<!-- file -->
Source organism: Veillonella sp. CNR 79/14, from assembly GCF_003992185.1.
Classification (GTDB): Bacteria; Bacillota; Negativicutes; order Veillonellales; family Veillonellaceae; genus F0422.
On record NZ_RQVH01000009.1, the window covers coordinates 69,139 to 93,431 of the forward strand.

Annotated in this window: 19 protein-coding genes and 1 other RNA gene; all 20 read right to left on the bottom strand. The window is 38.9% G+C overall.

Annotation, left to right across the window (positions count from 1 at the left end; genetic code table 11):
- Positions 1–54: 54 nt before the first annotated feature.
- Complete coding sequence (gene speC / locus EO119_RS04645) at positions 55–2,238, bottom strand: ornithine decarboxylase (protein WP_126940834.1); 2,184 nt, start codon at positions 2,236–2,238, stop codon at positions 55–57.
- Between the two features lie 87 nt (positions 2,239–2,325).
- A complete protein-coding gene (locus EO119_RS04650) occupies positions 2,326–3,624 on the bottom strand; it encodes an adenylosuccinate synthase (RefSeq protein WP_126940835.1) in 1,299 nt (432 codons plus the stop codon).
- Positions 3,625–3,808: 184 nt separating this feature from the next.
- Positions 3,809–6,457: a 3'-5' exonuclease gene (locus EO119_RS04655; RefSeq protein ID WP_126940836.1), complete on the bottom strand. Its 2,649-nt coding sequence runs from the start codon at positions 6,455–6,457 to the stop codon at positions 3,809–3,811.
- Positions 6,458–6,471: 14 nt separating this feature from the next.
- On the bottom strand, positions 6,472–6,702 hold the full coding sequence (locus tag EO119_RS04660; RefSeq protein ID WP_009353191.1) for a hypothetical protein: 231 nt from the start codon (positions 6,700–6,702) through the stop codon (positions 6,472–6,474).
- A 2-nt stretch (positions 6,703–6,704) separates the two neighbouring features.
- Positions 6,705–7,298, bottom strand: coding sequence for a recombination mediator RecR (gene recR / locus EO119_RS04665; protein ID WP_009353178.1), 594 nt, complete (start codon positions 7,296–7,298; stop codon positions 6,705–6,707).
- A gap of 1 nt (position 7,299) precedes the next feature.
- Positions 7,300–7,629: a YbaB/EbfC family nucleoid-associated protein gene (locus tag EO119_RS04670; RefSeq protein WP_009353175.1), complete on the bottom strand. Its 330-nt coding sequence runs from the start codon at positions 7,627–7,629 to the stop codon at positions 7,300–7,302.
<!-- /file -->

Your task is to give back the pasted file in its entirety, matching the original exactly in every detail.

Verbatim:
Source organism: Veillonella sp. CNR 79/14, from assembly GCF_003992185.1.
Classification (GTDB): Bacteria; Bacillota; Negativicutes; order Veillonellales; family Veillonellaceae; genus F0422.
On record NZ_RQVH01000009.1, the window covers coordinates 69,139 to 93,431 of the forward strand.

Annotated in this window: 19 protein-coding genes and 1 other RNA gene; all 20 read right to left on the bottom strand. The window is 38.9% G+C overall.

Annotation, left to right across the window (positions count from 1 at the left end; genetic code table 11):
- Positions 1–54: 54 nt before the first annotated feature.
- Complete coding sequence (gene speC / locus EO119_RS04645) at positions 55–2,238, bottom strand: ornithine decarboxylase (protein WP_126940834.1); 2,184 nt, start codon at positions 2,236–2,238, stop codon at positions 55–57.
- Between the two features lie 87 nt (positions 2,239–2,325).
- A complete protein-coding gene (locus EO119_RS04650) occupies positions 2,326–3,624 on the bottom strand; it encodes an adenylosuccinate synthase (RefSeq protein WP_126940835.1) in 1,299 nt (432 codons plus the stop codon).
- Positions 3,625–3,808: 184 nt separating this feature from the next.
- Positions 3,809–6,457: a 3'-5' exonuclease gene (locus EO119_RS04655; RefSeq protein ID WP_126940836.1), complete on the bottom strand. Its 2,649-nt coding sequence runs from the start codon at positions 6,455–6,457 to the stop codon at positions 3,809–3,811.
- Positions 6,458–6,471: 14 nt separating this feature from the next.
- On the bottom strand, positions 6,472–6,702 hold the full coding sequence (locus tag EO119_RS04660; RefSeq protein ID WP_009353191.1) for a hypothetical protein: 231 nt from the start codon (positions 6,700–6,702) through the stop codon (positions 6,472–6,474).
- A 2-nt stretch (positions 6,703–6,704) separates the two neighbouring features.
- Positions 6,705–7,298, bottom strand: coding sequence for a recombination mediator RecR (gene recR / locus EO119_RS04665; protein ID WP_009353178.1), 594 nt, complete (start codon positions 7,296–7,298; stop codon positions 6,705–6,707).
- A gap of 1 nt (position 7,299) precedes the next feature.
- Positions 7,300–7,629: a YbaB/EbfC family nucleoid-associated protein gene (locus tag EO119_RS04670; RefSeq protein WP_009353175.1), complete on the bottom strand. Its 330-nt coding sequence runs from the start codon at positions 7,627–7,629 to the stop codon at positions 7,300–7,302.